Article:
35% of the electricity generated in Scotland came from renewable sources in 2011, according to figures published by the UK’s Department of Energy and Climate Change. This puts Scotland ahead of its intermediary target of 31% renewable energy by 2011. The country plans on generating the equivalent of 100% of its energy from renewables by 2020.
Energy Minister Fergus Ewing welcomed the news: “It’s official: 2011 was a record breaker with enough green electricity being produced in Scotland to comfortably beat our interim target. And Scotland met almost 40%of the UK’s renewables output in 2011, demonstrating just how much the rest of the UK needs our energy.”
Scotland’s achievement serves as a powerful demonstration of how a nation blessed in renewable energy resources can effectively harness its potential, and gives one pause when considering why certain Australian political figures have recently called for the Australian Renewable Energy Target to be scrapped or scaled back. Beyond climate change considerations, economic foresight plays a significant role in the country’s drive to shift to renewables. Scotland is keenly aware of its vulnerability to the rising cost of electricity generation from fossil fuels, which generally need to be imported. Scotland’s case can be seen as a comparison to Australia’s, which is blessed with abundant sunshine, wind, and open space but has not yet begun to seriously harness its renewable natural natural resources.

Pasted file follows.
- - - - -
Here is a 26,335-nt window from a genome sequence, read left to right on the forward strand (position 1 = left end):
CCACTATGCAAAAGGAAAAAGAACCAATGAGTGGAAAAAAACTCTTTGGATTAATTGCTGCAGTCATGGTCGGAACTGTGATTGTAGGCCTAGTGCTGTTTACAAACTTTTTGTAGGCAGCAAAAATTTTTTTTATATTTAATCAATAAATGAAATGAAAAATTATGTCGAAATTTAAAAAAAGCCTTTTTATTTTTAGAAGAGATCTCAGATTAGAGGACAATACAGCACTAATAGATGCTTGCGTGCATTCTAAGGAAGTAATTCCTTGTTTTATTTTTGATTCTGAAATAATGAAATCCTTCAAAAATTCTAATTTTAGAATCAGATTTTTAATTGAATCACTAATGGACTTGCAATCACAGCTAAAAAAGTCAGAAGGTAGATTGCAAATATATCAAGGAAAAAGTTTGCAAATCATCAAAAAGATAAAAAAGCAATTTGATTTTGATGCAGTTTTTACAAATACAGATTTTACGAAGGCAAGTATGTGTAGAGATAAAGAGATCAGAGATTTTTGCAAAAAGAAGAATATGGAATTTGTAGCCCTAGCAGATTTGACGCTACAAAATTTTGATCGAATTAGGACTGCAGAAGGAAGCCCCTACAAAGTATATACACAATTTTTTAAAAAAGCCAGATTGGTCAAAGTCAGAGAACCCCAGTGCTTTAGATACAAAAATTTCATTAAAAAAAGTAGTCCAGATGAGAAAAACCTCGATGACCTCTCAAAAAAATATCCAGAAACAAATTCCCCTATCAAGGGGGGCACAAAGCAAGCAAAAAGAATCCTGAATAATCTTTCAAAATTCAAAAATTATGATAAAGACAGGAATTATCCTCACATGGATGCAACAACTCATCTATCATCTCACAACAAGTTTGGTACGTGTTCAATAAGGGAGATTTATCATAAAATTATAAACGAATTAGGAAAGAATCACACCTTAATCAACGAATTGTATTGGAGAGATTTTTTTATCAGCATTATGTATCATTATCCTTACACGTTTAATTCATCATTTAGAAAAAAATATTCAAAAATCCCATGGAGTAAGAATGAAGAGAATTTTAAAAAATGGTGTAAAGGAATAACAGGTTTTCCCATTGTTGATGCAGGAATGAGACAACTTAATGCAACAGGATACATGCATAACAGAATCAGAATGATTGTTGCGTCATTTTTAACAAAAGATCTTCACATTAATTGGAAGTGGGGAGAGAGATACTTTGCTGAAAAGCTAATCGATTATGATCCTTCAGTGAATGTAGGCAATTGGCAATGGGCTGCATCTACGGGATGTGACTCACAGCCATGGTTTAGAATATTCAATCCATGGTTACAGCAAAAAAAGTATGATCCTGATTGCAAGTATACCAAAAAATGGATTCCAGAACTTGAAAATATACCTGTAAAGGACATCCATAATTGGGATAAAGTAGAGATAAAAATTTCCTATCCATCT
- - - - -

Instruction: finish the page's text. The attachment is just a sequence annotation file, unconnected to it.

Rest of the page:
Scotland’s move to renewable energy is also expected to bring down electricity prices in the long-run. When contrasted to a ‘business as usual’ scenario (i.e. all power met using fossil fuels), electricity prices under the 100% renewables scenario are projected to be nearly 100 pounds less per year in 2020.
In addition to the strong encouragement of renewably generation (mostly hydropower and wind power, but also including a growing segment of ocean wave power), Scotland’s success can be attributed to its growing energy efficiency endeavours. Dr Sam Gardner, senior climate change policy officer at WWF Scotland, pointed out that “while attention has been focused on renewable electricity, we need to step up efforts on energy efficiency. With over 50% of our climate change emissions coming from heating buildings, more also needs to be done to support greater renewable heat technologies.”
Top image via Wikipedia, by Ruhrfisch.
© 2012 Solar Choice Pty Ltd
He is now the communications manager for energy technology startup SwitchDin, but remains an occasional contributor to the Solar Choice blog.
James lives in Newcastle in a house with a weird solar system.
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